I show some of the automatically generated rules for Polish and English: as they were learned using TBL, they had a symbolic form and were easily translatable to the notation required by LanguageTool, an open-source general-purpose proofreading software. As will be shown, some of the automatically generated rules tend to have higher recall than the ones manually crafted. TBL rules don’t allow the level of generality offered by LanguageTool (no regular expressions, not to mention such mechanisms as feature unification) so human intervention is useful to join the resulting rules together in a single LanguageTool rule.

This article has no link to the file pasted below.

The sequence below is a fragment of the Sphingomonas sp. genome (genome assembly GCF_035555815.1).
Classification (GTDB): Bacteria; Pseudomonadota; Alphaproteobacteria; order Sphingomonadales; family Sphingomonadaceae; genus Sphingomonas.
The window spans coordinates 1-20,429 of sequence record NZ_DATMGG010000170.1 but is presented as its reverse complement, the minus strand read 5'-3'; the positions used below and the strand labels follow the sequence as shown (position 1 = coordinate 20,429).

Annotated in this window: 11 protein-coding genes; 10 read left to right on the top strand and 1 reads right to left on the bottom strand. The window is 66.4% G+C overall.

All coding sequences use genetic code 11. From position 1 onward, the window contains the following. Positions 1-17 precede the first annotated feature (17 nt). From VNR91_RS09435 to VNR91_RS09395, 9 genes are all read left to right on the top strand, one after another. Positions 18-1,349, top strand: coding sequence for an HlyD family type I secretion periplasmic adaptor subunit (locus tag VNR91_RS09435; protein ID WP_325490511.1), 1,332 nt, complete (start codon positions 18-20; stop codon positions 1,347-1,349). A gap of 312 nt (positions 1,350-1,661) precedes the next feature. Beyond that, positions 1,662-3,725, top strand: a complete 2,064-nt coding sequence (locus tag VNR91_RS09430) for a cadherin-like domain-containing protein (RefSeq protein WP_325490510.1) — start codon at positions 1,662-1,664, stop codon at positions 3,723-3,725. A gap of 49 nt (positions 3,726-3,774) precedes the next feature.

See the full paper draft here.

The Polish Language in the Digital Age

Information technology changes our everyday lives. We typically use computers for writing, editing, calculating, and information searching, and increasingly for reading, listening to music, viewing photos and watching movies. We carry small computers in our pockets and use them to make phone calls, write emails, get information and entertain ourselves, wherever we are. How does this massive digitisation of information, knowledge and everyday communication affect our language? Will our language change or even disappear? These are the kinds of questions that I answer in the META-NET publication: The Polish Language in The Digital Age. Freely downloadable!

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Conferences and Talks

  1. III Sympozjum Trans-dyscyplinarne “Uniwersalność w nauce i filozofii”, Modzele Bartłomieje (31.05. 1997)